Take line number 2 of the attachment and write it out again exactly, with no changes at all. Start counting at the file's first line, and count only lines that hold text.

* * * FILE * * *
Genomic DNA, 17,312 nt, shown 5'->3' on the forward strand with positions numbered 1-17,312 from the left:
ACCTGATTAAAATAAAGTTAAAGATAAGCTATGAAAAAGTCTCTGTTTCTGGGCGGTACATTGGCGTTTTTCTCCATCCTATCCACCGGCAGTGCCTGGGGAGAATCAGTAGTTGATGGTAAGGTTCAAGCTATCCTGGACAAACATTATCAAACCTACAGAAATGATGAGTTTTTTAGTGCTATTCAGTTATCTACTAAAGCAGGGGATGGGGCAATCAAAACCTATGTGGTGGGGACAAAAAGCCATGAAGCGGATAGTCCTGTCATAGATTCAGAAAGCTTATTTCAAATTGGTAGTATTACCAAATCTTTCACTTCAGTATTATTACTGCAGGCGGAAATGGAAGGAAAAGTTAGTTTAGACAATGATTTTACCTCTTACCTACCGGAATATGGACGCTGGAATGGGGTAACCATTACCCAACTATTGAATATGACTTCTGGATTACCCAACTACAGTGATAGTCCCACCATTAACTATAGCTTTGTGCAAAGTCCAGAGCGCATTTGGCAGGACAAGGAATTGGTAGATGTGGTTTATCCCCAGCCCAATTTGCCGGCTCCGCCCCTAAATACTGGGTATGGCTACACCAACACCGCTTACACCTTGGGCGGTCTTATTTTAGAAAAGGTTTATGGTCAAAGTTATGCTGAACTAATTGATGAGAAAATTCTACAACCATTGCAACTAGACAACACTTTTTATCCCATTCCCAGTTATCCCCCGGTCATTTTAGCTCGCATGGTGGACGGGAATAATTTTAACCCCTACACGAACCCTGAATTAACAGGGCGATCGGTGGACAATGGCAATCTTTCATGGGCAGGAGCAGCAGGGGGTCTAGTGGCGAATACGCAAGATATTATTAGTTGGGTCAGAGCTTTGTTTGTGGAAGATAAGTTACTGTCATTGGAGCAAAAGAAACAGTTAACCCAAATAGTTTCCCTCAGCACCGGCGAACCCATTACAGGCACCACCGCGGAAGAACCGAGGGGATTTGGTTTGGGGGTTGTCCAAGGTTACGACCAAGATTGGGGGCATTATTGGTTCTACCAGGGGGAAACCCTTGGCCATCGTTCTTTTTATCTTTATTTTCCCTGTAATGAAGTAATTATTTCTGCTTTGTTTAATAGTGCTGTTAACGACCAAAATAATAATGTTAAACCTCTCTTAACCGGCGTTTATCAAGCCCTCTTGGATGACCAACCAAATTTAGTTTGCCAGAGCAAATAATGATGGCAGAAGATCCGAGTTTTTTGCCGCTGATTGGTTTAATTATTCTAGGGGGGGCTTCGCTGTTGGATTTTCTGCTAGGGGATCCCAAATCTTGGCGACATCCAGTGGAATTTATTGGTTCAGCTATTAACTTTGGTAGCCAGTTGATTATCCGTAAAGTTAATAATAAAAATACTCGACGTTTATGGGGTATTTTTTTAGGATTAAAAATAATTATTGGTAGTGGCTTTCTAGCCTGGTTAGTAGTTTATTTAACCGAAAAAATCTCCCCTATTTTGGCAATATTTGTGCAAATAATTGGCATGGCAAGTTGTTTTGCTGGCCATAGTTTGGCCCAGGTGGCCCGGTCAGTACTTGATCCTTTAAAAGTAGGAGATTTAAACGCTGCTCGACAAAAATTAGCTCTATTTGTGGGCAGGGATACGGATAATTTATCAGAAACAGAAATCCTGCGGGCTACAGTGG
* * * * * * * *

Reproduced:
ACCTGATTAAAATAAAGTTAAAGATAAGCTATGAAAAAGTCTCTGTTTCTGGGCGGTACATTGGCGTTTTTCTCCATCCTATCCACCGGCAGTGCCTGGGGAGAATCAGTAGTTGATGGTAAGGTTCAAGCTATCCTGGACAAACATTATCAAACCTACAGAAATGATGAGTTTTTTAGTGCTATTCAGTTATCTACTAAAGCAGGGGATGGGGCAATCAAAACCTATGTGGTGGGGACAAAAAGCCATGAAGCGGATAGTCCTGTCATAGATTCAGAAAGCTTATTTCAAATTGGTAGTATTACCAAATCTTTCACTTCAGTATTATTACTGCAGGCGGAAATGGAAGGAAAAGTTAGTTTAGACAATGATTTTACCTCTTACCTACCGGAATATGGACGCTGGAATGGGGTAACCATTACCCAACTATTGAATATGACTTCTGGATTACCCAACTACAGTGATAGTCCCACCATTAACTATAGCTTTGTGCAAAGTCCAGAGCGCATTTGGCAGGACAAGGAATTGGTAGATGTGGTTTATCCCCAGCCCAATTTGCCGGCTCCGCCCCTAAATACTGGGTATGGCTACACCAACACCGCTTACACCTTGGGCGGTCTTATTTTAGAAAAGGTTTATGGTCAAAGTTATGCTGAACTAATTGATGAGAAAATTCTACAACCATTGCAACTAGACAACACTTTTTATCCCATTCCCAGTTATCCCCCGGTCATTTTAGCTCGCATGGTGGACGGGAATAATTTTAACCCCTACACGAACCCTGAATTAACAGGGCGATCGGTGGACAATGGCAATCTTTCATGGGCAGGAGCAGCAGGGGGTCTAGTGGCGAATACGCAAGATATTATTAGTTGGGTCAGAGCTTTGTTTGTGGAAGATAAGTTACTGTCATTGGAGCAAAAGAAACAGTTAACCCAAATAGTTTCCCTCAGCACCGGCGAACCCATTACAGGCACCACCGCGGAAGAACCGAGGGGATTTGGTTTGGGGGTTGTCCAAGGTTACGACCAAGATTGGGGGCATTATTGGTTCTACCAGGGGGAAACCCTTGGCCATCGTTCTTTTTATCTTTATTTTCCCTGTAATGAAGTAATTATTTCTGCTTTGTTTAATAGTGCTGTTAACGACCAAAATAATAATGTTAAACCTCTCTTAACCGGCGTTTATCAAGCCCTCTTGGATGACCAACCAAATTTAGTTTGCCAGAGCAAATAATGATGGCAGAAGATCCGAGTTTTTTGCCGCTGATTGGTTTAATTATTCTAGGGGGGGCTTCGCTGTTGGATTTTCTGCTAGGGGATCCCAAATCTTGGCGACATCCAGTGGAATTTATTGGTTCAGCTATTAACTTTGGTAGCCAGTTGATTATCCGTAAAGTTAATAATAAAAATACTCGACGTTTATGGGGTATTTTTTTAGGATTAAAAATAATTATTGGTAGTGGCTTTCTAGCCTGGTTAGTAGTTTATTTAACCGAAAAAATCTCCCCTATTTTGGCAATATTTGTGCAAATAATTGGCATGGCAAGTTGTTTTGCTGGCCATAGTTTGGCCCAGGTGGCCCGGTCAGTACTTGATCCTTTAAAAGTAGGAGATTTAAACGCTGCTCGACAAAAATTAGCTCTATTTGTGGGCAGGGATACGGATAATTTATCAGAAACAGAAATCCTGCGGGCTACAGTGG